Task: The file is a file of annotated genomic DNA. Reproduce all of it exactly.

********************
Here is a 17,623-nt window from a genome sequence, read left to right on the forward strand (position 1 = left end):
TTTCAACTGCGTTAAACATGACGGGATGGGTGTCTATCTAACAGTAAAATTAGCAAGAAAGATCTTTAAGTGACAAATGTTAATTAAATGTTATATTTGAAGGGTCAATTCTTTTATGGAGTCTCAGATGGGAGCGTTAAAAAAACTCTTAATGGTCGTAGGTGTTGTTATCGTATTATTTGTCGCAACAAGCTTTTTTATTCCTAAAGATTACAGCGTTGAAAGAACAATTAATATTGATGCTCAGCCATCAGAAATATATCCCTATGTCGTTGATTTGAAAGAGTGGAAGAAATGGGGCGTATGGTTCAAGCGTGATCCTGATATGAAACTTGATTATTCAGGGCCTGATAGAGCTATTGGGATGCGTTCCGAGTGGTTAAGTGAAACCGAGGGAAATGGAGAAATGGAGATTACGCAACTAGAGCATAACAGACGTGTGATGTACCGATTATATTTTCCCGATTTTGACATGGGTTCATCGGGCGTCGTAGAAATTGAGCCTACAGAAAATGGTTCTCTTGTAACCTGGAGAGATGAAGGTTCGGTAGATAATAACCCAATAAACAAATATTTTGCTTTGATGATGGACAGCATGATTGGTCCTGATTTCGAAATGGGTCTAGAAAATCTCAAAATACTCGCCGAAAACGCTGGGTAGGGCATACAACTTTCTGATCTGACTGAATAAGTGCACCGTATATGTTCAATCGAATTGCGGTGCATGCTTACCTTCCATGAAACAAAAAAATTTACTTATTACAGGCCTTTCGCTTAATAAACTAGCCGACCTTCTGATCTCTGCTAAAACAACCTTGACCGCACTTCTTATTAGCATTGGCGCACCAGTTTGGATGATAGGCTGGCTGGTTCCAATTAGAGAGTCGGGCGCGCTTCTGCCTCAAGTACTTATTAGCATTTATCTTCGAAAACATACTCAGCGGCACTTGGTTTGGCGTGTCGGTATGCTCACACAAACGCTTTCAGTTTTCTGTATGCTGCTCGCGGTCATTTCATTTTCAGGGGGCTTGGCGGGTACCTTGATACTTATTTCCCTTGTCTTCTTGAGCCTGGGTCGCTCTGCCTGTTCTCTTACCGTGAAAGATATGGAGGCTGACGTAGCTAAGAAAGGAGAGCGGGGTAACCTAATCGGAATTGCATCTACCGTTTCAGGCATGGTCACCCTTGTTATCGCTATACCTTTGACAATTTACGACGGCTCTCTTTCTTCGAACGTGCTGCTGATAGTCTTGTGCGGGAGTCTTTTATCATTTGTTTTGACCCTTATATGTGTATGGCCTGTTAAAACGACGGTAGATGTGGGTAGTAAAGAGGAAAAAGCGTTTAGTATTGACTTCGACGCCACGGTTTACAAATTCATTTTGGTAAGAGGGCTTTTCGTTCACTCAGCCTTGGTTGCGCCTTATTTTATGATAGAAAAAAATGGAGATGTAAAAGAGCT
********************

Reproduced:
Here is a 17,623-nt window from a genome sequence, read left to right on the forward strand (position 1 = left end):
TTTCAACTGCGTTAAACATGACGGGATGGGTGTCTATCTAACAGTAAAATTAGCAAGAAAGATCTTTAAGTGACAAATGTTAATTAAATGTTATATTTGAAGGGTCAATTCTTTTATGGAGTCTCAGATGGGAGCGTTAAAAAAACTCTTAATGGTCGTAGGTGTTGTTATCGTATTATTTGTCGCAACAAGCTTTTTTATTCCTAAAGATTACAGCGTTGAAAGAACAATTAATATTGATGCTCAGCCATCAGAAATATATCCCTATGTCGTTGATTTGAAAGAGTGGAAGAAATGGGGCGTATGGTTCAAGCGTGATCCTGATATGAAACTTGATTATTCAGGGCCTGATAGAGCTATTGGGATGCGTTCCGAGTGGTTAAGTGAAACCGAGGGAAATGGAGAAATGGAGATTACGCAACTAGAGCATAACAGACGTGTGATGTACCGATTATATTTTCCCGATTTTGACATGGGTTCATCGGGCGTCGTAGAAATTGAGCCTACAGAAAATGGTTCTCTTGTAACCTGGAGAGATGAAGGTTCGGTAGATAATAACCCAATAAACAAATATTTTGCTTTGATGATGGACAGCATGATTGGTCCTGATTTCGAAATGGGTCTAGAAAATCTCAAAATACTCGCCGAAAACGCTGGGTAGGGCATACAACTTTCTGATCTGACTGAATAAGTGCACCGTATATGTTCAATCGAATTGCGGTGCATGCTTACCTTCCATGAAACAAAAAAATTTACTTATTACAGGCCTTTCGCTTAATAAACTAGCCGACCTTCTGATCTCTGCTAAAACAACCTTGACCGCACTTCTTATTAGCATTGGCGCACCAGTTTGGATGATAGGCTGGCTGGTTCCAATTAGAGAGTCGGGCGCGCTTCTGCCTCAAGTACTTATTAGCATTTATCTTCGAAAACATACTCAGCGGCACTTGGTTTGGCGTGTCGGTATGCTCACACAAACGCTTTCAGTTTTCTGTATGCTGCTCGCGGTCATTTCATTTTCAGGGGGCTTGGCGGGTACCTTGATACTTATTTCCCTTGTCTTCTTGAGCCTGGGTCGCTCTGCCTGTTCTCTTACCGTGAAAGATATGGAGGCTGACGTAGCTAAGAAAGGAGAGCGGGGTAACCTAATCGGAATTGCATCTACCGTTTCAGGCATGGTCACCCTTGTTATCGCTATACCTTTGACAATTTACGACGGCTCTCTTTCTTCGAACGTGCTGCTGATAGTCTTGTGCGGGAGTCTTTTATCATTTGTTTTGACCCTTATATGTGTATGGCCTGTTAAAACGACGGTAGATGTGGGTAGTAAAGAGGAAAAAGCGTTTAGTATTGACTTCGACGCCACGGTTTACAAATTCATTTTGGTAAGAGGGCTTTTCGTTCACTCAGCCTTGGTTGCGCCTTATTTTATGATAGAAAAAAATGGAGATGTAAAAGAGCT